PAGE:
As much as £200m may be piled on to the cost of consumer goods to the UK as a result of the growing trade wars with the US.
US products including cranberries, bourbon whiskey and jeans will be impacted by an EU fightback against new US tariffs on steel and aluminium from the European trade bloc.
The first wave of EU duties are calculated to cost UK retail £85m per year as they become effective immediately.
Additional duty rates for products in the first tranche of items affected are 25% and will hit goods ranging from peanut butter to ladders.
The sanctions have arisen from a trade dispute originally about state support in Chinese overcapacity in steel and aluminium.
Retail Economics chief executive Richard Lim said: “The cost of sourcing consumer goods from the US could rise as much as £200m for UK retailers. The first wave of EU duties will cost UK retail £85m a year and will come into force immediately.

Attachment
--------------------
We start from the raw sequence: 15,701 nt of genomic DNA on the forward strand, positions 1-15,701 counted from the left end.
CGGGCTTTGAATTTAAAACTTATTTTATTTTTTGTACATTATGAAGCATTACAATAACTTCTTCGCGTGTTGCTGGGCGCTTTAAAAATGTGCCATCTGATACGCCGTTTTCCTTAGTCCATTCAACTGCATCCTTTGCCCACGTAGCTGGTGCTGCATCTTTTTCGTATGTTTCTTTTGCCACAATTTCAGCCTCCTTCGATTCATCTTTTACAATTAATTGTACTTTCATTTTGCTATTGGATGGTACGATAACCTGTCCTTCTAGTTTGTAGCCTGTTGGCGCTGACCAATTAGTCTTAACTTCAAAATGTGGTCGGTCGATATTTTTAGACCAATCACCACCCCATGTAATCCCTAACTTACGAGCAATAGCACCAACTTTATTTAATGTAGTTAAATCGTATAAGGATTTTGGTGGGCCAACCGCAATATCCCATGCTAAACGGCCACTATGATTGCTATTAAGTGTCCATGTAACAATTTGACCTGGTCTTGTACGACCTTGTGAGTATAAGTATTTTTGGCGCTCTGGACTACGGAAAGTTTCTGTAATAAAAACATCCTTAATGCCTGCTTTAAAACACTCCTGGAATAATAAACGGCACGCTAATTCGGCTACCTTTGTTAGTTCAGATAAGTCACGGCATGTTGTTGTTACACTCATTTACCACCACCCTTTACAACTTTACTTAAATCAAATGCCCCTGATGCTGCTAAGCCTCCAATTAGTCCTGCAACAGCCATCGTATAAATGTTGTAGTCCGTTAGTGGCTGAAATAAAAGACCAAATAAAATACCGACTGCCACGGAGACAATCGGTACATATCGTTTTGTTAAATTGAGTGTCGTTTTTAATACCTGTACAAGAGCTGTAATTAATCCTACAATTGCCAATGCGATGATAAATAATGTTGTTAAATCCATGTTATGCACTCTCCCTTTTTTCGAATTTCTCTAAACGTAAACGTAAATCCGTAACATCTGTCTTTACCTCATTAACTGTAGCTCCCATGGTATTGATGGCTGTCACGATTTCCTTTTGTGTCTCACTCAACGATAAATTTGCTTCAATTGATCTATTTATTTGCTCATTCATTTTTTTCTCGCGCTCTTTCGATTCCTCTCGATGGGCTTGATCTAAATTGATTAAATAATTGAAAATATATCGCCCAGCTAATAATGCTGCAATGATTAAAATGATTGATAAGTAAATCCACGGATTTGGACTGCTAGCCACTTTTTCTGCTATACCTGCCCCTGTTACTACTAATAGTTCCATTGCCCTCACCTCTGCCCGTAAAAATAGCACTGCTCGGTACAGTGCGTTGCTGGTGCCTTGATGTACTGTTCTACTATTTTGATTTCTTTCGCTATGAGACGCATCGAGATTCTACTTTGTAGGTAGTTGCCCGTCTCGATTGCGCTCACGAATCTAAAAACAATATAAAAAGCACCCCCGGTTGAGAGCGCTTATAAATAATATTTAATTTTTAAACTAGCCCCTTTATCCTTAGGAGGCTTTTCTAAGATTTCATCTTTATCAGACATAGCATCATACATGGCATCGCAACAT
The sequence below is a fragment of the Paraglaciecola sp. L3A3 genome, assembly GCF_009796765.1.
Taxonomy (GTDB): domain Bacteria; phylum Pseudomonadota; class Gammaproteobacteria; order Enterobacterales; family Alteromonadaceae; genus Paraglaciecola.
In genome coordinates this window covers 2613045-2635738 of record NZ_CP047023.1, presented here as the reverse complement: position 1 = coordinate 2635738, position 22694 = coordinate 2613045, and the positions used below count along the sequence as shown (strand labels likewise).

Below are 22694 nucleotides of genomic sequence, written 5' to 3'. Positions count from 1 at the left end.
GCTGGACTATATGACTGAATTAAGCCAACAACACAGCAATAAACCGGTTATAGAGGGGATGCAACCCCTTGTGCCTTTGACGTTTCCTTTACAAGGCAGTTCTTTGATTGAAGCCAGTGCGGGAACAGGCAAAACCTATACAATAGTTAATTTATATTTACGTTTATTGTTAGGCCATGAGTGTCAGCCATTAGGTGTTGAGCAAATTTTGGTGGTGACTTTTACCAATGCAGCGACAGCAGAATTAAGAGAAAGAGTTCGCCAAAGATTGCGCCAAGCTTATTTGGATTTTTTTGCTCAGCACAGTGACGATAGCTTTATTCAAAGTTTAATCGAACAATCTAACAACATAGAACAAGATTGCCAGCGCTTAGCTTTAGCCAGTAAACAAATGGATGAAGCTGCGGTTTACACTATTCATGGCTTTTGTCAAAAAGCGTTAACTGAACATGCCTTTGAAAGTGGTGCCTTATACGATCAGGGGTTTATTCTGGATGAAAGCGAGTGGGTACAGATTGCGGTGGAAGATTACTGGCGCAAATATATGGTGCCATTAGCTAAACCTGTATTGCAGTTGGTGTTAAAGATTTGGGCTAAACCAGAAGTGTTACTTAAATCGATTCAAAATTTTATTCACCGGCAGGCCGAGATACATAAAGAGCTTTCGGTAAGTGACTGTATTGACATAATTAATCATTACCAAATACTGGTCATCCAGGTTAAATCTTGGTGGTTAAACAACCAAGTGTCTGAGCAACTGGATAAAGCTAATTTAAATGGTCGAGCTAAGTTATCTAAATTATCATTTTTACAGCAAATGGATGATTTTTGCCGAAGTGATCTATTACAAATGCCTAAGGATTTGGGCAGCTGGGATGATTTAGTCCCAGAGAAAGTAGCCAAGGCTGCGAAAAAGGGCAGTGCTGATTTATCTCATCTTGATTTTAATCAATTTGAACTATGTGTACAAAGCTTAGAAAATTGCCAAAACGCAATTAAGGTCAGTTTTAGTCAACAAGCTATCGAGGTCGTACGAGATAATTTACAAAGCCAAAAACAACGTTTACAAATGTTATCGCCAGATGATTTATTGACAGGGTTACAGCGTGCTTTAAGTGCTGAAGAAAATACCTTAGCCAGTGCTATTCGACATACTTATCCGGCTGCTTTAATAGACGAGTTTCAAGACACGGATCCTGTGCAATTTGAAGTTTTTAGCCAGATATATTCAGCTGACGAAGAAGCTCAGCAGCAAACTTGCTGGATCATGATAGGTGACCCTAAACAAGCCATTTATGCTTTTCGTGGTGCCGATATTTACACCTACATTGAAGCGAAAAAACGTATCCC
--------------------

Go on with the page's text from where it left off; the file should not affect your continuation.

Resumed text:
“It will become critical to pay close attention to this dispute because its future course is unpredictable, fast moving and could quickly escalate to engulf other, seemingly unrelated areas of trade.
“This has come at a time when retailers margins are already under intense pressure from past rises in sourcing costs and escalating operating costs.”
The dispute looks likely to escalate further. US President Donald Trump has warned of further escalation and has separately opened up new fronts by imposing 25% duties on $50bn of trade from China and launching an investigation into EU car sales in the US.
Lim said if the investigation leads to new duties on EU autos exports there will be further “retaliation” from the EU and “consumer products are almost certain again to be in the line of fire”.